By Andrea Merrell

 Furthermore, because we are united with Christ,
we have received an inheritance from God,
for he chose us in advance,
and he makes everything work out according to his plan.
Ephesians 1:11 NLT

There’s nothing worse than being picked last for a team.

Never very athletic, I remember many times in school when I would be the last person standing, waiting to see whose team I would be on purely by default. I always wondered how the first person picked felt when the team captain said, “I choose you.”

Everyone wants to feel valuable. We want to be picked for the team, trusted with delegated responsibility, and validated for what we bring to the table. We long to be first. To make it to the top. To be successful.

But in reality, what is the praise and applause of man? It’s shallow, temporary, and fickle.

The good news is God knew us before we were ever conceived. He chose us before the foundation of the world (Ephesians 1:4) and has promised to never leave or forsake us (Hebrews 13:5).

When the applause and approval of man fades away, God still sees us as valuable, special, unique, and of great worth. He proved this once and for all by sending His Son to pay the price for all of our wrongs.

Don’t ever be discouraged when man passes you by. Regardless of your abilities or attributes, God says, “I choose you!”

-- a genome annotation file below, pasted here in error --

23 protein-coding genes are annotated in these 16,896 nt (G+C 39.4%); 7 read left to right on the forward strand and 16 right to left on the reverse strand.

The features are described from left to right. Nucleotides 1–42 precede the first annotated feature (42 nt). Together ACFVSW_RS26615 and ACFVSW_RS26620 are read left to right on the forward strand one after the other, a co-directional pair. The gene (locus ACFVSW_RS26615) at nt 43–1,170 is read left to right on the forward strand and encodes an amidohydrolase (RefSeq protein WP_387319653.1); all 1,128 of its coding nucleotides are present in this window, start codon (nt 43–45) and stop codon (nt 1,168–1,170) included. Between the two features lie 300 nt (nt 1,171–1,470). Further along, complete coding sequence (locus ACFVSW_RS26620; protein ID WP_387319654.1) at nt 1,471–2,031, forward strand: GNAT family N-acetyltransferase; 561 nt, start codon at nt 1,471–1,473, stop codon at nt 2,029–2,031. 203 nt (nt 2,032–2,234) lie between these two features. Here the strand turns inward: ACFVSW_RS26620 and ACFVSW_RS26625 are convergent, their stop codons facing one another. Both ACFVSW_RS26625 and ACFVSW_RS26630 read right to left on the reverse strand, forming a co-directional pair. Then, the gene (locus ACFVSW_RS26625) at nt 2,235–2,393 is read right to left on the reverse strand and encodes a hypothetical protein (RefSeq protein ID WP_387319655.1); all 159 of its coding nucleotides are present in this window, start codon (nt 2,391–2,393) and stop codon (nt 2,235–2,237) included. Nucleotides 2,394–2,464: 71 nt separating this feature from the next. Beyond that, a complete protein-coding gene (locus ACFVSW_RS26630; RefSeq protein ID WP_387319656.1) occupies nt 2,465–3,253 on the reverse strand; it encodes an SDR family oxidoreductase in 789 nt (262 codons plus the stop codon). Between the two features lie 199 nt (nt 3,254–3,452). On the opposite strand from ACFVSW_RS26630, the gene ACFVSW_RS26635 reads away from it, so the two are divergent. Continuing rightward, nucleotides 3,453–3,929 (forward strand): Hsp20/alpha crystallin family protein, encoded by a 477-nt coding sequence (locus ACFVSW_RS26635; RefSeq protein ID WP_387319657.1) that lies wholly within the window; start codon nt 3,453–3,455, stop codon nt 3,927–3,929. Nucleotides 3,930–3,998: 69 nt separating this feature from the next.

(Photo courtesy of FreeDigitalPhotos.net and cooldesign.) 

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Monday, May 14, 2018

I'm Not the Judge


By Andrea Merrell

Do not judge others, and you will not be judged.
Do not condemn others, or it will all come back against you.
Forgive others, and you will be forgiven.
Luke 6:37 NLT

Sometimes I can be my own worst enemy.

I know what God’s Word says about the importance of loving others, looking for the best in them, and not being critical or judgmental.

But what about me? Do the same rules apply?

I never gave it much thought until reading these words in Jesus Calling by Sarah Young:

Stop judging and evaluating yourself; for this is not your role. Above all, stop comparing yourself with other people.

The words hit home. The Bible says judge not, condemn not, and above all, forgive. It’s much easier to apply these instructions to our interactions with others, but in God’s eyes, we do just as much harm when we fail to apply them to ourselves.

When I dwell on my faults and failures, I become critical, mentally beating myself up for missing the mark and not living up to the standards I’ve set for my life. Walking in forgiveness includes extending the same mercy and grace to myself as I would to others, even when I don’t think I deserve it.

There is only One who judges righteously, and that is our Father in heaven Who loves unconditionally and looks past all our faults.

If you have a tendency to be too hard on yourself, remember … you are not the judge.

(Photo courtesy of FreeDigitalPhotos.net and Sira Anamwong.)